Interacting with customers is challenging regardless of the industry you work in. Over the years, CRM tools have become the golden standard for businesses to better manage customer interactions and streamline operations. Regarding sales automation, CRM tools bear most of the load when it comes to accelerating processes and generating favorable business outcomes. Selecting the right CRM platform is essential to securing a good market position and enforcing your teams to be one step ahead of their customers and their needs. In order to thrive in today’s hyper-competitive market, we’ve compiled a list of 7 core automation features every CRM needs to deliver the experiences your teams and customers aim for.
1. Sales Automation
Sales automation features inside a CRM are the main block of managing and automating sales-related operations. Modern-day CRMs that deploy sales automation features focus on highlighting the right leads and opportunities, allowing salespeople to engage with customers in a relevant and productive fashion. They also have solid pipeline management and forecasting features, offering deeper insights into revenue and potential outcomes. Here are the top three benefits offered by such technology:
- Improve win rates – Modern sales automation tools use AI-generated forecasting and omnichannel capabilities to help sales reps connect with sales-ready customers using the communication channels they prefer.
- Increase adoption rates – thanks to automation, such tools can eliminate the manual labor usually involved by closing a deal and tracking customer interactions with endless integrations and a high level of customization.
- Boost sales team productivity – such tools also help the sales team increase productivity by uncovering hidden opportunities and automating and accelerating deals and renewals through streamlined BPM capabilities.
2. Account Management
In business settings, account management features are critical. They offer the necessary insights into a company and centralized data regarding past interactions. They also can make predictions based on account preferences and historical interactions, facilitating engagement and driving higher revenue. Account management features are essential, especially in the customer-centricity context that drives most business interactions.
3. Contact Management
Although accounts are the central hub that gathers data about a customer, you still have to claim that you are carrying interactions with a business as an entity. The decision-makers and deal facilitators are still humans. So, contact management features are just as important as account management features. Contact management allows companies to keep in touch with key individuals at business accounts – and easily track any type of interaction with these contacts: phone calls, meetings, emails, orders, etc.
Contact management is critical in tracking these human interactions. And when you collect and manage this data over time, the CRM system can start to understand patterns, trends, etc., and provide insights to users about who to call and when in a sales cycle to optimize results.
4. Opportunity Management
You will probably deal with multiple sales engagements between your company and an account in business settings. Keeping track and having the ability to quickly get insights into variables such as items being offered, number of units, cost per unit, and possible discounts and offers will lighten the workload of your sales teams.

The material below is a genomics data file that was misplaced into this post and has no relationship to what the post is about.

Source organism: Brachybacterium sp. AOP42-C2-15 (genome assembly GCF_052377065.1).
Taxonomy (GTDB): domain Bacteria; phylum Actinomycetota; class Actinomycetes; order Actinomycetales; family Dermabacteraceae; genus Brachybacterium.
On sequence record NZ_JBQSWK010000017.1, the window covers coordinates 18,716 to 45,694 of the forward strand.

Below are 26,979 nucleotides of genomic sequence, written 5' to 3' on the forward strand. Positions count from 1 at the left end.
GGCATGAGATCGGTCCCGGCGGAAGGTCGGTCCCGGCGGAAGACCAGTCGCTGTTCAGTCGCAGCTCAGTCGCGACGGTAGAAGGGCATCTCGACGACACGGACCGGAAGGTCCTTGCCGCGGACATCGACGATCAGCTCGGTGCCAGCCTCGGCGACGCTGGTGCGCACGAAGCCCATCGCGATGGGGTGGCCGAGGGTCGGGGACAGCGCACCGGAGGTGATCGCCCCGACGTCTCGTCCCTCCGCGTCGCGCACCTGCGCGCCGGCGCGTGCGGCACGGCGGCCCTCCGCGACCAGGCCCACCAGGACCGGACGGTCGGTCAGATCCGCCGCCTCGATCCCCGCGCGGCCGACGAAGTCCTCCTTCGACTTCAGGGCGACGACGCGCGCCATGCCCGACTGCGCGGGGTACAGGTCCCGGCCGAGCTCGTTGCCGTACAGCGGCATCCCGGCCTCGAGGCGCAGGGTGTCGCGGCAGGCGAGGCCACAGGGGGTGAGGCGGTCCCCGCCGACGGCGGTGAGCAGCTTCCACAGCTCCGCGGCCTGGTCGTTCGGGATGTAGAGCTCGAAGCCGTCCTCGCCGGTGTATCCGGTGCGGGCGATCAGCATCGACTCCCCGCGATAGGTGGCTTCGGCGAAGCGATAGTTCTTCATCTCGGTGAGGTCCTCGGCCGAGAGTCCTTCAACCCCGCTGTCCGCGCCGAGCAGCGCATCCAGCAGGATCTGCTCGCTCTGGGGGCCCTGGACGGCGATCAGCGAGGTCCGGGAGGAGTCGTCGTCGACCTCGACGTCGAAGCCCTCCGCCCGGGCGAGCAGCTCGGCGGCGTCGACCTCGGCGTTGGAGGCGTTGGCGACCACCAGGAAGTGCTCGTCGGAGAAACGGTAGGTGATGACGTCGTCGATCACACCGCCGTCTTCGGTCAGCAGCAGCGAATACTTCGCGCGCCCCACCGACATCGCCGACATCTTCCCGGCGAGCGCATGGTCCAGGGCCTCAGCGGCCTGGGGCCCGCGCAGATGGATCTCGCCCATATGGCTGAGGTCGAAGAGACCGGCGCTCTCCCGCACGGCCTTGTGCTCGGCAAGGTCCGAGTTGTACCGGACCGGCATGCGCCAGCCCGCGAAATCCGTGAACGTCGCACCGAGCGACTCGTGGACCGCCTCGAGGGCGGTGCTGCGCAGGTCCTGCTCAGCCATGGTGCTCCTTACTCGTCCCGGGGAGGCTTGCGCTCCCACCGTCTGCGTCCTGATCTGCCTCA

Core opportunity management tools should also include integrated workflow. This helps your organization ensure that the best practices, protocols, and routes are always followed and that such interactions are standardized within your establishment. Naturally, this also helps sales teams close deals faster, reduce errors and maintain proper customer satisfaction. The key here is making it easy for sales professionals to enter, track and manage deals along the sales cycle–and keep track of every deal aspect, especially when trying to manage multiple deals in a quarter, for example.
5. Quotes Management
Simple and effective quoting tools are core CRM features you should look into. This way, you can streamline the quoting process, making it accurate and easy for your sales reps to handle. The easiest way to do this is by looking into a CRM that can be quickly integrated with a product catalog. With just a few clicks, your sales reps can select products and the number of units in order to generate accurate and reliable quotes. They can also leverage business rules and automated calculations to include discounts based on pre-configured settings. The quotes generated by the CRM should be easy to attach as a PDF to emails sent from the CRM system.
Forecasting capabilities have always been sought-after when it comes to CRMs. Modern CRMs use predictive analytics and AI to uncover unique insights into your business, even without complete data. They use third-party data sources and complete internal information for more accurate predictions and forecasts. This process allows sales reps to quickly create monthly, quarterly, or any other estimates in minutes. Sales reps can follow the best path to meet their quota by enabling them to account for different scenarios and variables.
7. Sales Pipeline Management
Sales pipeline breakdown is an easy way for managers and executives to gain insights into the main revenue streams of your company. Sales pipeline management features provide a series of centralized dashboards, charts, and reports that empower your company to track the lifecycle of your leads and opportunities through various pipeline stages. Getting insights into data will generate better outcomes through data analytics and sales rep performance. They are also a great way of addressing business hardships before they become a greater issue through proper resource allocations and strategy adjustments.